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Two can live as cheaply as one... but three's a crowd

  • Bollinger, Christopher R.
  • Nicoletti, Cheti
  • Pudney, Stephen

To measure poverty, incomes must be equivalized across households with different structures. In this paper, we use a very flexible ordered response model to analyze the relationship between income, demographic structure and subjective assessments of financial wellbeing drawn from the 1991-2008 British Household Panel Survey. Our results suggest the existence of large scale economies within marital/cohabiting couples, but substantial diseconomies from the addition of children or further adults. This pattern contrasts sharply with commonly-used equivalence scales, and is consistent with explanations in terms of the capital requirements associated with additions to the core couple.

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File URL: https://www.iser.essex.ac.uk/research/publications/working-papers/iser/2012-10.pdf
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Paper provided by Institute for Social and Economic Research in its series ISER Working Paper Series with number 2012-10.

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Date of creation: 29 May 2012
Date of revision:
Publication status: published
Handle: RePEc:ese:iserwp:2012-10
Contact details of provider: Postal: Publications Office, Institute for Social and Economic Research, University of Essex, Wivenhoe Park, Colchester, Essex CO4 3SQ UK
Phone: 44-1206-872957
Fax: 44-1206-873151
Web page: https://www.iser.essex.ac.uk/Email:


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Order Information: Postal: Publications Office, Institute for Social and Economic Research, University of Essex, Wivenhoe Park, Colchester, Essex CO4 3SQ UK
Web: https://www.iser.essex.ac.uk/publications/ Email:


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  1. Menno Pradhan & Martin Ravallion, 2000. "Measuring Poverty Using Qualitative Perceptions Of Consumption Adequacy," The Review of Economics and Statistics, MIT Press, vol. 82(3), pages 462-471, August.
  2. Cobb-Clark, Deborah A. & Schurer, Stefanie, 2012. "The stability of big-five personality traits," Economics Letters, Elsevier, vol. 115(1), pages 11-15.
  3. Martin Browning & Pierre-Andre Chiappori, 2006. "Estimating Consumption Economies of Scale, Adult Equivalence Scales, and Household Bargaining Power," Economics Series Working Papers 289, University of Oxford, Department of Economics.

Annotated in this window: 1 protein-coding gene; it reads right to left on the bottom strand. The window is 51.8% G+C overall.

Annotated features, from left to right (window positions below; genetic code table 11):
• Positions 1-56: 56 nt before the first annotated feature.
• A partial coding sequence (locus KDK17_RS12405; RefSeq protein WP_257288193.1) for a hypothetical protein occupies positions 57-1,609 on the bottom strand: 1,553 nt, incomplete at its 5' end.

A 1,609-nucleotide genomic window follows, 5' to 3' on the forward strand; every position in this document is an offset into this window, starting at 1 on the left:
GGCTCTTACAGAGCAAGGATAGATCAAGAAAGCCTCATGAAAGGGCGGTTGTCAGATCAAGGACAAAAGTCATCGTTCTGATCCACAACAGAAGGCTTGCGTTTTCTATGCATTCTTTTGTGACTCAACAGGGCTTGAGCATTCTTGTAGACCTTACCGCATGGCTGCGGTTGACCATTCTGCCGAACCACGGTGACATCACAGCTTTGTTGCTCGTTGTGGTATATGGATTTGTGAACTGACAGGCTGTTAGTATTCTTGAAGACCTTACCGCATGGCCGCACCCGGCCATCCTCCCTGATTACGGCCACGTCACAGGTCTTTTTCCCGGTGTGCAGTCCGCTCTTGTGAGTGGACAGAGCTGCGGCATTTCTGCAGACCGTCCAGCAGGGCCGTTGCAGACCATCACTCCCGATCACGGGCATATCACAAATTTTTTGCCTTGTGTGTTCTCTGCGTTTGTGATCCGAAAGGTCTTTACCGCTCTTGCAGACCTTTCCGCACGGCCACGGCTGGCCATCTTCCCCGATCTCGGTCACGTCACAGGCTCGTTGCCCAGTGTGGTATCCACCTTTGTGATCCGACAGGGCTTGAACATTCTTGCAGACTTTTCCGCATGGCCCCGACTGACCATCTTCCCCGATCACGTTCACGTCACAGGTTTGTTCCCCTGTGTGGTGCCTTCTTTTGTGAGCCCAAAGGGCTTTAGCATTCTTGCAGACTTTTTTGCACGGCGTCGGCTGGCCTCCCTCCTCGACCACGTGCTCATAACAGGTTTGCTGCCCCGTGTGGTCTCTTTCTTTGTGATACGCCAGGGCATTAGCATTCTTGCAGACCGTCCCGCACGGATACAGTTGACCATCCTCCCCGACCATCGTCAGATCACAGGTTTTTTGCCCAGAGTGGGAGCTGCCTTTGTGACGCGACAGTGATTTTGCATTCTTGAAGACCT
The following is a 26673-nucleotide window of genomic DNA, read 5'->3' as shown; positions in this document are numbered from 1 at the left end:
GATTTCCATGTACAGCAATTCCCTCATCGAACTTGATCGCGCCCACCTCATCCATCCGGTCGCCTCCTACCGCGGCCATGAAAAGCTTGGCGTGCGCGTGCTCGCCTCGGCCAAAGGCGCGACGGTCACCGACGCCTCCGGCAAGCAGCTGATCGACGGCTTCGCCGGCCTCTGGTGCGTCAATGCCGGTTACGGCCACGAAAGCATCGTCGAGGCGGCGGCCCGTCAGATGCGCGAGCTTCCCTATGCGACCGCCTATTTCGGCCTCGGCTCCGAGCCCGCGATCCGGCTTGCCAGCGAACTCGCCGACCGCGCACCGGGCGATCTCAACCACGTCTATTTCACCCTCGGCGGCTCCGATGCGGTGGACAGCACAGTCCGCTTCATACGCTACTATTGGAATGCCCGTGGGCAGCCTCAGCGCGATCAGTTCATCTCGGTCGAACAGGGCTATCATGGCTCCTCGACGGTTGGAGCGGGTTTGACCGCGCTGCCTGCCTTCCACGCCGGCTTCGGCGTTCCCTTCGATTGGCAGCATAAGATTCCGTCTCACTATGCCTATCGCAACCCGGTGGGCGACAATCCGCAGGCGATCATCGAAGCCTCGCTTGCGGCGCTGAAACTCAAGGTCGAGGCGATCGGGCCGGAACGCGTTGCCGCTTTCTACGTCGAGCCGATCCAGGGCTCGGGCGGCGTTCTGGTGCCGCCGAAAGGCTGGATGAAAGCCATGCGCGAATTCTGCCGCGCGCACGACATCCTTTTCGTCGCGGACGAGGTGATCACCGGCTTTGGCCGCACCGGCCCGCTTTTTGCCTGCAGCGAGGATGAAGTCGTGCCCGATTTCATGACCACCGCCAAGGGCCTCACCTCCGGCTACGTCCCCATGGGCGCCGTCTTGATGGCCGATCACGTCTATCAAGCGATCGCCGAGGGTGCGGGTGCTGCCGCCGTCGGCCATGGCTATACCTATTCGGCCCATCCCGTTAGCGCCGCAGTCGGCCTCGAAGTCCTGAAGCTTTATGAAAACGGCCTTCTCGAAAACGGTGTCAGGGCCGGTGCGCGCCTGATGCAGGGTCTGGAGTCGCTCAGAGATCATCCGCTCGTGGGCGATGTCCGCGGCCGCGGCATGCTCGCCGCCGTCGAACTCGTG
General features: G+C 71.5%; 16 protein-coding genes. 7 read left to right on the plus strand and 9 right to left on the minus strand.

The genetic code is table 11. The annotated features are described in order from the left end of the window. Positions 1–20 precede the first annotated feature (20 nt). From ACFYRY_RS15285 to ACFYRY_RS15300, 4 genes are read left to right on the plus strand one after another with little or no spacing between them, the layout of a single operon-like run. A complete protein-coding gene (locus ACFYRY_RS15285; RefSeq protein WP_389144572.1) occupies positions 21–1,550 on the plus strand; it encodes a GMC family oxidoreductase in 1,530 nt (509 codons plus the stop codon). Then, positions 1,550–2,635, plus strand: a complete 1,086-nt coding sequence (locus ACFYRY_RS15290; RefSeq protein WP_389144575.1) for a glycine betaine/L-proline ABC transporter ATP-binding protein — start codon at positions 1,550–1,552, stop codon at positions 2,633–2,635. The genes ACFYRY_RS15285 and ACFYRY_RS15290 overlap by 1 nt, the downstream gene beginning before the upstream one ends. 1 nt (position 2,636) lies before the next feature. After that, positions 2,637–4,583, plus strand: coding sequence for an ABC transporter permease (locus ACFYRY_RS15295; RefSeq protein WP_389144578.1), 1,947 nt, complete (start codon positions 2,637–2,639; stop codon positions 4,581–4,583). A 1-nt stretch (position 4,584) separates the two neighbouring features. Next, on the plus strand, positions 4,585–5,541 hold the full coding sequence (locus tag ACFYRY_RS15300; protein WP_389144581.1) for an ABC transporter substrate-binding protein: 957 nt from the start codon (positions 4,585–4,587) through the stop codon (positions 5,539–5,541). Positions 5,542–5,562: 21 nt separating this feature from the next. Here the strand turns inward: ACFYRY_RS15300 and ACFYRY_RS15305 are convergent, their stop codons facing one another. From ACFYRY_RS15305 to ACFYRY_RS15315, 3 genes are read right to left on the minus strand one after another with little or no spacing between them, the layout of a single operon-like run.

4. Charlier, Erwin, 2002. "Equivalence Scales in an Intertemporal Setting with an Application to the Former West Germany," Review of Income and Wealth, International Association for Research in Income and Wealth, vol. 48(1), pages 99-126, March.
  5. Beegle, Kathleen & Himelein, Kristen & Ravallion, Martin, 2012. "Frame-of-reference bias in subjective welfare," Journal of Economic Behavior & Organization, Elsevier, vol. 81(2), pages 556-570.
  6. Bargain, Olivier & Donni, Olivier, 2009. "The Measurement of Child Costs: A Rothbarth-Type Method Consistent with Scale Economies," IZA Discussion Papers 4654, Institute for the Study of Labor (IZA).
  7. Heineck, Guido & Anger, Silke, 2010. "The returns to cognitive abilities and personality traits in Germany," Labour Economics, Elsevier, vol. 17(3), pages 535-546, June.
  8. Daniel Kahneman & Alan B. Krueger, 2006. "Developments in the Measurement of Subjective Well-Being," Journal of Economic Perspectives, American Economic Association, vol. 20(1), pages 3-24, Winter.
  9. repec:ner:tilbur:urn:nbn:nl:ui:12-361896 is not listed on IDEAS
  10. Ravallion, Martin & Lokshin, Michael, 2001. "Identifying Welfare Effects from Subjective Questions," Economica, London School of Economics and Political Science, vol. 68(271), pages 335-57, August.
  11. Muellbauer, John, 1979. "McClements on equivalence scales for children," Journal of Public Economics, Elsevier, vol. 12(2), pages 221-231, October.
  12. Pudney, Stephen, 2011. "Perception and retrospection: The dynamic consistency of responses to survey questions on wellbeing," Journal of Public Economics, Elsevier, vol. 95(3-4), pages 300-310, April.
  13. Buhmann, Brigitte, et al, 1988. "Equivalence Scales, Well-Being, Inequality, and Poverty: Sensitivity Estimates across Ten Countries Using the Luxembourg Income Study (LIS) Database," Review of Income and Wealth, International Association for Research in Income and Wealth, vol. 34(2), pages 115-42, June.
  14. Mathilde Almlund & Angela Lee Duckworth & James J. Heckman & Tim D. Kautz, 2011. "Personality Psychology and Economics," NBER Working Papers 16822, National Bureau of Economic Research, Inc.
  15. Paolo Figini, 1998. "Inequality Measures, Equivalence Scales and Adjustment for Household Size and Composition," Economics Technical Papers 988, Trinity College Dublin, Department of Economics.
  16. Dickens, Richard & Fry, Vanessa & Pashardes, Panos, 1993. "Non-linearities and Equivalence Scales," Economic Journal, Royal Economic Society, vol. 103(417), pages 359-68, March.
  17. Baetschmann, Gregori & Staub, Kevin E. & Winkelmann, Rainer, 2011. "Consistent Estimation of the Fixed Effects Ordered Logit Model," IZA Discussion Papers 5443, Institute for the Study of Labor (IZA).
  18. McClements, L. D., 1977. "Equivalence scales for children," Journal of Public Economics, Elsevier, vol. 8(2), pages 191-210, October.
  19. Jenkins, Stephen P & Cowell, Frank A, 1994. "Parametric Equivalence Scales and Scale Relativities," Economic Journal, Royal Economic Society, vol. 104(425), pages 891-900, July.
  20. Chamberlain, Gary, 1980. "Analysis of Covariance with Qualitative Data," Review of Economic Studies, Wiley Blackwell, vol. 47(1), pages 225-38, January.
  21. repec:ner:tilbur:urn:nbn:nl:ui:12-72215 is not listed on IDEAS
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